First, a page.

Fear Anti Semitism in Poland after Auschwitz An Essay in Historical Interpretation [E–book/E–pub]
Nging Communism to Poland The chapter on this latter point is longer than necessary in my opinion Gross also rejects as an explanation the historical roots of Polish anti Semitism and the argument that Nazi policies simply rubbed off onto the *Poles Instead his explanation is Polish society s opportunistic wartime behavior Jews were perceived as a threat *Instead his explanation is Polish society s opportunistic wartime behavior Jews were perceived as a threat the material status uo security and peaceful conscience of their Christian ellow citizens after the war because they had been plundered and because what remained of Jewish property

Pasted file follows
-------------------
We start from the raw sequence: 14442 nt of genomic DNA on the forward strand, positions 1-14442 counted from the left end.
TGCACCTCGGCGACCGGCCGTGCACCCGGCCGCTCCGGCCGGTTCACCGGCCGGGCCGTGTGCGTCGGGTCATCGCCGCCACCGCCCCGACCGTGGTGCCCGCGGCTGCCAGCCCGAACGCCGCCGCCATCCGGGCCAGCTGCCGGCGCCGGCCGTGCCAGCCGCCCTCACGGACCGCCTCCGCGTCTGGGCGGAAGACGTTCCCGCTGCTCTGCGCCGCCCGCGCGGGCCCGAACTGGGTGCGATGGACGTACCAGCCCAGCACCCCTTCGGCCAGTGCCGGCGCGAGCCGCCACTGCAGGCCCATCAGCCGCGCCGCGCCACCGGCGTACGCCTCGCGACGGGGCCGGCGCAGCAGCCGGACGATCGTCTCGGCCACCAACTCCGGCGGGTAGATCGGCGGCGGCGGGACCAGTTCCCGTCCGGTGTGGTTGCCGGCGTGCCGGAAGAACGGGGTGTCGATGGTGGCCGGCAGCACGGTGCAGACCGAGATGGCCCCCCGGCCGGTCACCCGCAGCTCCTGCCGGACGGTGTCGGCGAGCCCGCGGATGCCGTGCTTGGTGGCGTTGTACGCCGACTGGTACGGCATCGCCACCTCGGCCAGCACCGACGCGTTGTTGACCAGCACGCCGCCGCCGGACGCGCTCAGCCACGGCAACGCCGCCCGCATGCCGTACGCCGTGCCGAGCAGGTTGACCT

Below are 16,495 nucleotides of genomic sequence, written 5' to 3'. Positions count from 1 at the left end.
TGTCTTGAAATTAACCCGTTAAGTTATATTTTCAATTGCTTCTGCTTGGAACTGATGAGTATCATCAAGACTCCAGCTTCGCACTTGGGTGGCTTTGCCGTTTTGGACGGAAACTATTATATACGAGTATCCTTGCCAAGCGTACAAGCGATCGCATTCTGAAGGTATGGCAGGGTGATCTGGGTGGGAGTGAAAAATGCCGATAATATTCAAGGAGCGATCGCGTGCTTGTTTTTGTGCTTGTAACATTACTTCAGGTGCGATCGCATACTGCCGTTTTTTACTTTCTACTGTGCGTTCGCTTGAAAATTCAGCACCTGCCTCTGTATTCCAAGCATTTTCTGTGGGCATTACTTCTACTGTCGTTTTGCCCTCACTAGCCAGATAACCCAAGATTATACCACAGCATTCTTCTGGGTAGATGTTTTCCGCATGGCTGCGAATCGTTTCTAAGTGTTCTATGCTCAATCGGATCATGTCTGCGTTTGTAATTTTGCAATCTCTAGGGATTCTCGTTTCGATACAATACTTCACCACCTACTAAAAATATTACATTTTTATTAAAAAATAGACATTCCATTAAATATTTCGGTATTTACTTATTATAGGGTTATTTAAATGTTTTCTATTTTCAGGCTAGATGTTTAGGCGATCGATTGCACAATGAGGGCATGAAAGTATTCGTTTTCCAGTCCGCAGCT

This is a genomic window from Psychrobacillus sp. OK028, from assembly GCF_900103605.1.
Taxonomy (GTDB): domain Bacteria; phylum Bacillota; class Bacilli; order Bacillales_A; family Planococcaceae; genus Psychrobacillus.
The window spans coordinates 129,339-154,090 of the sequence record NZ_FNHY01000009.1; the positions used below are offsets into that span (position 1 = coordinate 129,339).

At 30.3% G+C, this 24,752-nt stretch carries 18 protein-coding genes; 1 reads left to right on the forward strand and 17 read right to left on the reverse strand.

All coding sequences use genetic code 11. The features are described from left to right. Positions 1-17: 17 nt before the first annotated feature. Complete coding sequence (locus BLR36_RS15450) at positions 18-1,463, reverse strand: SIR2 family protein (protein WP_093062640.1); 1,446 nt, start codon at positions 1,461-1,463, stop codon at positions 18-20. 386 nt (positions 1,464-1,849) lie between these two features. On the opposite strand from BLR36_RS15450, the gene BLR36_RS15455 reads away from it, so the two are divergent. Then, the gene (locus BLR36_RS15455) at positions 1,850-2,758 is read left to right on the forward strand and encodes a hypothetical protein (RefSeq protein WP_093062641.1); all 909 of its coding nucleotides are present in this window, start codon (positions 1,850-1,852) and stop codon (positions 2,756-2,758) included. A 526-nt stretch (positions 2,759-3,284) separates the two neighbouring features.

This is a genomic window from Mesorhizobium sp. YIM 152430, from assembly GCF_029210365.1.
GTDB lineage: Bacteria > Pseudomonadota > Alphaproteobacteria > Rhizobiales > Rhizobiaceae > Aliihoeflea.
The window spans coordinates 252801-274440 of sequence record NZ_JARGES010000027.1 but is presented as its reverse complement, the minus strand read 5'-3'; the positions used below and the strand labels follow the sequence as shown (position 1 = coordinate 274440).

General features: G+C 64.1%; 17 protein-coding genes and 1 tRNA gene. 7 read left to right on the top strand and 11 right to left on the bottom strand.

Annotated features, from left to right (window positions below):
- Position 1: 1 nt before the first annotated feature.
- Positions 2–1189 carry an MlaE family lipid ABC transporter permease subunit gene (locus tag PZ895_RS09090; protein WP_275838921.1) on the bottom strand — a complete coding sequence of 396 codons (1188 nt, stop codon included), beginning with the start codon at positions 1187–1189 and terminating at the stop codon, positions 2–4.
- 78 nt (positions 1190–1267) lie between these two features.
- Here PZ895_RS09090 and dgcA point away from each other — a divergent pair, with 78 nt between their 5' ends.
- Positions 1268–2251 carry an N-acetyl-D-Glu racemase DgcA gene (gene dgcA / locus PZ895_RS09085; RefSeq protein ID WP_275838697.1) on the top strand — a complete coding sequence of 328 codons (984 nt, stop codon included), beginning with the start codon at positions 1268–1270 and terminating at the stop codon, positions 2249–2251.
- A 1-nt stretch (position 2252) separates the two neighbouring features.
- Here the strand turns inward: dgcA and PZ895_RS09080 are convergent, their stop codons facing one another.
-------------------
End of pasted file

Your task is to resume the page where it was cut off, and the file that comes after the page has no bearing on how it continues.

as well as Jews social roles had been assumed by Polish neighbors in well as Jews social roles had been assumed by Polish neighbors in and often directly opportunistic complicity with Nazi instigated institutional mass murder He also suggests an explanation rom experimental psychology people have a propensity to hate those whom they have injured Many Poles could not bear the Jewish presence after the war because it called orth their own Cooking for Company: All the Recipes You Need for Simple, Elegant Entertaining at Home feelings of guilt and shame A New York Times commentator David Margolik who reviewed the book disagrees Instead he believes that the Germans emboldened many Poles to act upon what they had alwayselt Gross s concluding chapter is uite compelling